Thursday, December 19, 2013


SPIDER-MAN: IDENTITY CRISIS (Marvel, 2012; Softcover)

Collects Amazing Spider-Man Nos. 434, 435, Sensational Spider-Man Nos. 27, 28, Spectacular Spider-Man Nos. 257, 258, and (Peter Parker,) Spider-Man Nos. 91, 92 (cover dates May-June, 1998)

Writers: Todd Dezago, Tom DeFalco, Howard Mackie, J.M. DeMatteis, Glenn Greenberr, and with Mike Wieringo

Artists: Pencilers- John Romita, Jr., Luke Ross, Mike Wieringo, and Joe Bennett; Inkers- Richard Case, Dan Green, Bud LaRosa, Al Milgrom, and Scott Hanna

Picking up right where the Spider-Man: Spider-Hunt trade paperback ends, Identity Crisis finds Spider-Man adopting not one, but four new identities. Norman Osborn, the original Green Goblin, had hired the Trapster to frame Spider-Man by murdering a two-bit criminal. Osborn offers a five million dollar reward for anyone who can capture Spider-Man, essentially forcing him into hiding. Mary Jane convinces Peter Parker to adopt a new identity. Working with Hobie Brown, a/k/a The Prowler, helps him design the armored Hornet costume. Another new identity, Dusk, was a costume that Spider-Man brought back after his adventure to the Negative Zone where he fought Blastaar.

Ricochet is the weakest of the four new identities, coming off like an even lamer Speedball, if that is possible. Prodigy is lame, but at least it's intentional on Peter Parker's part. Things are decent with these identities with the exception of the fight with Roughouse and Bloodscream, where he finds time to change costumes repeatedly in order to confuse people so that they don't believe that they are the same guy...except that there is no one on the docks to witness this fight. 

Osborn has not only made Spider-Man's life miserable, but that of the Trapster as well, taking out a contract on his life so as to not have any loose ends. Along the way we get treated to fights with the Shocker, the Vulture, and the climax featuring a new(?) Jack O'Lantern and a new villain by the name of Conundrum.

The artwork is a mixed back. Of course John Romita, Jr. is tops. Mike Wieringo is what I call a “bridge” artist in that he blends then-contemporary and Manga influences into a more classical Marvel house style. Joe Bennett...I don't get it. Some of his panels look great, others look godawful. Same with people's faces. It's weird. Luke Ross...let's just say that he gets good later on in his career.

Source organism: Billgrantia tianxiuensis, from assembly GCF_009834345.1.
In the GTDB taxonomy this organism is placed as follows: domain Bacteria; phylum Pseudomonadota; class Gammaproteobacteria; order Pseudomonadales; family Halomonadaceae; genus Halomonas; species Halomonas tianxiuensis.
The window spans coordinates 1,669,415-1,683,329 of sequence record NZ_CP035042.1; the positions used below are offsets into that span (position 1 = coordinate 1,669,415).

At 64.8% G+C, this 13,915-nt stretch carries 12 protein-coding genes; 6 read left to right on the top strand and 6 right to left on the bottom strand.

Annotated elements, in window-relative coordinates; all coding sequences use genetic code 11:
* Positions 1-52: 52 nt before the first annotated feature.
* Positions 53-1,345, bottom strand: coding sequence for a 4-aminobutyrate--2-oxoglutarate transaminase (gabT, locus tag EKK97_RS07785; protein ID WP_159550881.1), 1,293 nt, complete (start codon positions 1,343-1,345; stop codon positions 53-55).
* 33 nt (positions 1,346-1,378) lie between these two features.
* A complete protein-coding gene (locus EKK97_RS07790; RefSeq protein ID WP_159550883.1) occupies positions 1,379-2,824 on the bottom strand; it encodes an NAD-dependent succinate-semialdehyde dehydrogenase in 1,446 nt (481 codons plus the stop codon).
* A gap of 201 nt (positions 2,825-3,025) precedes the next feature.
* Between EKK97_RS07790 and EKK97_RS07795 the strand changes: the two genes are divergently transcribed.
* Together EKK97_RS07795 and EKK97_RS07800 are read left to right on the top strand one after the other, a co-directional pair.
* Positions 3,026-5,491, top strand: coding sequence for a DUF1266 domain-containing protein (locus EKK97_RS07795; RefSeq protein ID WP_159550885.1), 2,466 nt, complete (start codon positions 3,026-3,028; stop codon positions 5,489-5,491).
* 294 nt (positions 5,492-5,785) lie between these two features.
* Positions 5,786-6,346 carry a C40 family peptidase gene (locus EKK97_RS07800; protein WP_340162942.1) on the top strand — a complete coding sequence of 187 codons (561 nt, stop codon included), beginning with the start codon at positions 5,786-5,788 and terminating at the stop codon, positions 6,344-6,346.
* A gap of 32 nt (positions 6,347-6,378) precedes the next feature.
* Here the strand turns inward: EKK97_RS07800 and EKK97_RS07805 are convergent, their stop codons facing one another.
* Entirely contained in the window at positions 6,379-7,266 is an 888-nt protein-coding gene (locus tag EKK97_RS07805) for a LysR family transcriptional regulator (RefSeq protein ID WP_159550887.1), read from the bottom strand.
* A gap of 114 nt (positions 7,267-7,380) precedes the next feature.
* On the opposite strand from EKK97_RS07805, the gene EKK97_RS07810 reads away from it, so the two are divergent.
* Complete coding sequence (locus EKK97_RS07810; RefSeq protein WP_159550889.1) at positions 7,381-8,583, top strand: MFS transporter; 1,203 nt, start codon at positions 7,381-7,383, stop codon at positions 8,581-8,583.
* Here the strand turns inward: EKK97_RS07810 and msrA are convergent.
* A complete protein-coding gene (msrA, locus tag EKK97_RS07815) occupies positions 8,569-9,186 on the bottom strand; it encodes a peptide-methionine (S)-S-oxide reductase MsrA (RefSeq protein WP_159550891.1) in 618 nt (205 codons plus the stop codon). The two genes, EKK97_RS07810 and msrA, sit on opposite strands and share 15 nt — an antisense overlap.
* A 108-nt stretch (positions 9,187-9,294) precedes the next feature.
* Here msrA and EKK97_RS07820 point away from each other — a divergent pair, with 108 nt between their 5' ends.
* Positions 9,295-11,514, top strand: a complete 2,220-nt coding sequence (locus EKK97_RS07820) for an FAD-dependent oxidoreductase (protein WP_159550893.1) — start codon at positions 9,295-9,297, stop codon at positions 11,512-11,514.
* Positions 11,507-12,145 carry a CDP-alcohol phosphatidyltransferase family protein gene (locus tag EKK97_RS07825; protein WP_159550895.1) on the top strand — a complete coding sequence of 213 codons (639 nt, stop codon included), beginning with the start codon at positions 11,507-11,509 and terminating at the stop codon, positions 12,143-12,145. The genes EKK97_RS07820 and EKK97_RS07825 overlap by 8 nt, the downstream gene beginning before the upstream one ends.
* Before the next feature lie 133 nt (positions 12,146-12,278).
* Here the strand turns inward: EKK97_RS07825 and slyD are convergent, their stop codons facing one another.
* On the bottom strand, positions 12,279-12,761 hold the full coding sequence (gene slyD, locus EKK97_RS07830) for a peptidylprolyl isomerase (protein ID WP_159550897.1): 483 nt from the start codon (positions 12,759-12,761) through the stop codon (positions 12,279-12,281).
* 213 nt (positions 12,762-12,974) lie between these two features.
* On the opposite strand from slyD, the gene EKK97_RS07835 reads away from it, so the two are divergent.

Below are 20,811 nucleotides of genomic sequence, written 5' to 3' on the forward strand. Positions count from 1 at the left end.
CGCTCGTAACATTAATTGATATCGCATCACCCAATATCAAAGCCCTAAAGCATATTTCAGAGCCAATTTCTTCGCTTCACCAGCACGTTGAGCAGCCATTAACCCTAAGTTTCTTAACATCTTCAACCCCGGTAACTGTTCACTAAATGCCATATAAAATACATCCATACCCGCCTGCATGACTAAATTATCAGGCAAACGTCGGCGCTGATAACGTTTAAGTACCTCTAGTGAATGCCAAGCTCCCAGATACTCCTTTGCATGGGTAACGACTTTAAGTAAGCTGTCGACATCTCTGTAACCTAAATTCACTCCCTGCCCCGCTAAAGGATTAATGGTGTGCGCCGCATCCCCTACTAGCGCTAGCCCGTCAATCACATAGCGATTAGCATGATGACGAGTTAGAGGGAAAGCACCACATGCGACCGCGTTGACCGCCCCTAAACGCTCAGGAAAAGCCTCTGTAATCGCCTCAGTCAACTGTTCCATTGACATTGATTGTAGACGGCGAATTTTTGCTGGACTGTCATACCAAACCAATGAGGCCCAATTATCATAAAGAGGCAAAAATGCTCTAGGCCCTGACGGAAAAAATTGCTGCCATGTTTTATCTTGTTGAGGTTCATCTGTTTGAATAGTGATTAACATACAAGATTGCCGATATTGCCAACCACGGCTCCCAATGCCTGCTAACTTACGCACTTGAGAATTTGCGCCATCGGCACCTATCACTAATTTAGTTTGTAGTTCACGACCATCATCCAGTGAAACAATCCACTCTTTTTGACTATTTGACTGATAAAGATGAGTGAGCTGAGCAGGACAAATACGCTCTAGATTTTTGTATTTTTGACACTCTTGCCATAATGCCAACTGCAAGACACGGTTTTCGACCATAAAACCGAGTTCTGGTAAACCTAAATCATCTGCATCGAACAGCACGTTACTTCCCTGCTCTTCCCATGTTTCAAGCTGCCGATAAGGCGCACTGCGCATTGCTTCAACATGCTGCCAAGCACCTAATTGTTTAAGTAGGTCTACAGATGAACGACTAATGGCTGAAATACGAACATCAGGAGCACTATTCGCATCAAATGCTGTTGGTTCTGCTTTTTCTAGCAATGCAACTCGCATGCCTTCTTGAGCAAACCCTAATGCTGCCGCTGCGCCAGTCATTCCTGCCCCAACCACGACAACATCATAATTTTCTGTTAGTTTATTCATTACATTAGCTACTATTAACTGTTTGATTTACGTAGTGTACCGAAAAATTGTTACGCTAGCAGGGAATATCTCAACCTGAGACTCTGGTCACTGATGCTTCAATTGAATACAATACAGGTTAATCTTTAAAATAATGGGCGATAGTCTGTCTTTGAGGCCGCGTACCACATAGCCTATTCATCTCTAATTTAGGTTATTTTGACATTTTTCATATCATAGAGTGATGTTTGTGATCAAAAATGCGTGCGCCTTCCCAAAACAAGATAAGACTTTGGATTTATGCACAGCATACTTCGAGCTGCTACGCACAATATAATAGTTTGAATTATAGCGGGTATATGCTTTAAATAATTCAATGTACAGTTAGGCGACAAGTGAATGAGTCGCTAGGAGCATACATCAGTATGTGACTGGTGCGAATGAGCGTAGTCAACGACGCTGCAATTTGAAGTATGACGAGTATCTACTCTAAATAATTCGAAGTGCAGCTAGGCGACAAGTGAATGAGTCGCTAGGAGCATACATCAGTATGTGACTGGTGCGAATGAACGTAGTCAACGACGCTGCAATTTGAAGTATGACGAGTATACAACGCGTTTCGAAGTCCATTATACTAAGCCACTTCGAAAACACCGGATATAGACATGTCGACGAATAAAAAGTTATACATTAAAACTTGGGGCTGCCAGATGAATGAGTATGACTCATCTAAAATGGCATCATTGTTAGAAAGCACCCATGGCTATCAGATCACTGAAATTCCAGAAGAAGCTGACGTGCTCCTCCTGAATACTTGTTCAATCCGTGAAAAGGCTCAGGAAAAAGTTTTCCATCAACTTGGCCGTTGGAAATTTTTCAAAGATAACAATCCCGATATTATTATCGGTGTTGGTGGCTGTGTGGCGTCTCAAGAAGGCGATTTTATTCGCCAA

This book is entertaining and fun without being dark, moody, or taking itself too seriously. There is a fine line between that and the contempt for “capes” shown by some modern writers. I will gladly take this over the so-called Superior Spider-Man any day.
Junk Food For Thought rating: 4 out of 5.

The OCD zone- This was a double dip purchase. Unlike DC, when Marvel decides to go back to press on something they reexamine it and see if there are any improvements which can be made. The original trade paperback was from the '90s, and this is a frame up improvement.
DVD-style Extras included in this book: The Secret Of My Identity introduction by Ralph Macchio from the Spider-Man: Identity Crisis 1998 trade paperback. (1 page)
Sensational Spider-Man #27 variant cover by Mike Wieringo and Rich Case.
Amazing Spider-Man #434 variant cover by Mark Buckingham. (1 page)
(Peter Parker,) Spider-Man #91 variant cover by John Romita, Jr., Scott Hanna, and Atomic Paintbrush. (1 page)
Spectacular Spider-Man #257 ariant cover by John Romita, Sr. (1 page)
Spider-Man: Identity Crisis 1998 trade paperback cover by Mike Wieringo and Rich Case.
Hornet, Ricochet, Dusk, and Prodigy character sketch and explanation pages (four, one page each).
House ads for the crossover event (3 pages)
Linework and Color restoration rating: 5 out of 5. I usually list this for all books of pre-2000 material, but it is silly for this one because pretty much everything was digital by this point.
Paper rating: 4.5 out of 5. Good weight glossy stock which is perfect for this material.
Binding rating: 4 out of 5. Perfect bound (glued) trade paperback.
Cardstock cover coating rating: 5 out of 5. Nice thick waxlike lamination will provide years of enjoyment...until the Epic line, Marvel Masterworks line, or Omnibus comes along and forces me to re-buy this material again. Kill me.

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